When I find beautiful yarn and a pattern, I jump right in with both knitting needles. After knitting a gauge swatch, I begin knitting line by line, increase by decrease reaching the final row of bind off. I give very little thought to the process of designing because I love to knit. Recently, I read an interview of “technical knitter” Catherine Lowe, conducted by Charles D. Gandy for Knit Purl, the Spring/Summer 2015 issue, in which she mentions,
“More often than not, the motivation for the new designer is “I love to knit, so I’ll become a designer and then I’ll knit all the time. Actually, the new designer ends up spending most of his/her time dealing with business and professional aspects of the industry.”
I’ve had fleeting moments of design grandeur. Practically every year I enroll in a design class at Stitches West, but when the instructor begins to discuss how to get the numbers for neck shaping and sleeve increases my eyes glaze over and my mind wanders. Catherine Lowe argues,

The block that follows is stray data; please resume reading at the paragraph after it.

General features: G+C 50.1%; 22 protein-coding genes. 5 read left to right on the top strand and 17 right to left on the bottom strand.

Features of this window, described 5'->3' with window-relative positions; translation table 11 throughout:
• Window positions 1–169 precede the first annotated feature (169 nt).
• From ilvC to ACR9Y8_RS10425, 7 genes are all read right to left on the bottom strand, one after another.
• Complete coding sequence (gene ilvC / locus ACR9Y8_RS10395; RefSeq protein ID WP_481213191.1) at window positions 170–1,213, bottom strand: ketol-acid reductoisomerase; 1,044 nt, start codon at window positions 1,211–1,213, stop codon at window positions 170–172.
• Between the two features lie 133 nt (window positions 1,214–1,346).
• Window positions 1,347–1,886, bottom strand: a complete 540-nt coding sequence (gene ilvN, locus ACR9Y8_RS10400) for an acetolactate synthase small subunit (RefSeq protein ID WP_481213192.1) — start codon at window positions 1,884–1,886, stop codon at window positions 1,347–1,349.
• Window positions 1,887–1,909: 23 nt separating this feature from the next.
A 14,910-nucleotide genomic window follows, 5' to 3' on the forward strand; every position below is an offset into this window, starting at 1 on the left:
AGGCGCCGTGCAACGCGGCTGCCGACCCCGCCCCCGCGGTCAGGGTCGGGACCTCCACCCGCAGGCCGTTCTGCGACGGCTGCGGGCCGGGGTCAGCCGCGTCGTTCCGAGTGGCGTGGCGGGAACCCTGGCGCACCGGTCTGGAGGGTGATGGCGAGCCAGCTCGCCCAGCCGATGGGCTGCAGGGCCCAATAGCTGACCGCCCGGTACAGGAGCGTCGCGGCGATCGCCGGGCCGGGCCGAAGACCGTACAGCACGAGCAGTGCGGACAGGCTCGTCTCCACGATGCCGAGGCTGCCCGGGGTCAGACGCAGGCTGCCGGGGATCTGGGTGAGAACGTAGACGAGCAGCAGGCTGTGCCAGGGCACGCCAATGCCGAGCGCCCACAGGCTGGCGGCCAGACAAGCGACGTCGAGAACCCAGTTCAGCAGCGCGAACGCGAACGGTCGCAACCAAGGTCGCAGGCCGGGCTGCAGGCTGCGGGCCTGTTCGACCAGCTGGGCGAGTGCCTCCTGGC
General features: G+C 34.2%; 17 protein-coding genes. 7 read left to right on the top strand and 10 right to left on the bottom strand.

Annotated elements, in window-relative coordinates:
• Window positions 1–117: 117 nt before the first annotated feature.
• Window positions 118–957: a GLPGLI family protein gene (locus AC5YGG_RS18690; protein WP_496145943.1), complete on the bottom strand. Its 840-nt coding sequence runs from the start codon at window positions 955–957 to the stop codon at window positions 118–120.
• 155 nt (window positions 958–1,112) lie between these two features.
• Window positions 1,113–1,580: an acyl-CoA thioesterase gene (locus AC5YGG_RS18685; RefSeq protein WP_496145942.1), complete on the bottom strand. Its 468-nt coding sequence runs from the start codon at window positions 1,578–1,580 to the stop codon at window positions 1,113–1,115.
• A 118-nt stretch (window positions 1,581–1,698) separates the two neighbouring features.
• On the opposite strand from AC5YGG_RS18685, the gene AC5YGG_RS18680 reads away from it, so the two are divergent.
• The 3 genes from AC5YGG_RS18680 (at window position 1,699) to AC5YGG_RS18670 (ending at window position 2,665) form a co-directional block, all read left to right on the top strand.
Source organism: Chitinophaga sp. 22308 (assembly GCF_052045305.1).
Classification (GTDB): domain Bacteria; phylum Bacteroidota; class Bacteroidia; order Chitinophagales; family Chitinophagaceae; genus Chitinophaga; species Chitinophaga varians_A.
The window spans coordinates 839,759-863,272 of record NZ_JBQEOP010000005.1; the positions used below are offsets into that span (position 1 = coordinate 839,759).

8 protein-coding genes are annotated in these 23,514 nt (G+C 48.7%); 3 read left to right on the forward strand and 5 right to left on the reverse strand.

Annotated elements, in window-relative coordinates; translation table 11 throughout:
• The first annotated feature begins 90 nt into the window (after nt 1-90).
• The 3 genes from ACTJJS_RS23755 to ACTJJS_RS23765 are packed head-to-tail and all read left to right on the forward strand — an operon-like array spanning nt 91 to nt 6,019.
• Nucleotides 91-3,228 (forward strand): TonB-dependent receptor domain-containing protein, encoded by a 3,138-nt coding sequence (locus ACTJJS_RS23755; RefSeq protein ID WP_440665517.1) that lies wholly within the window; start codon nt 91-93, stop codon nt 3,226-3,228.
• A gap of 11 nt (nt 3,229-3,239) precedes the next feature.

“One great regret is that here in America we have no history of formalized apprenticeship in the hand knitting industry. Technical skills can be transmitted through tradition and workshops-experience cannot.”
Who knew a trip to my local library would help solve some of my knitting woes of design. Debbie Stoller’s, Stitch “N’ Bitch Superstar Knitting, speaks loud and clear to me.
I’ve decided to start collecting experience by embracing Debbie Stoller’s “purls of wisdom.” The basic drop-sleeve cardigan from Superstar Knitting appeals to me and looks like a great start. Locked away in my yarn vault, I found Evita by Online Linie 79, 50% Wool, 15% Nylon, 35% Acrylic.
Using a Size 13 needle, I knitted a gauge swatch. As I worked through the design process, the relationship between a gauge swatch paired with accurate measurements became quite evident. The whole design is based on at least 4 inches of knitting.
Now, I need to write-up the pattern.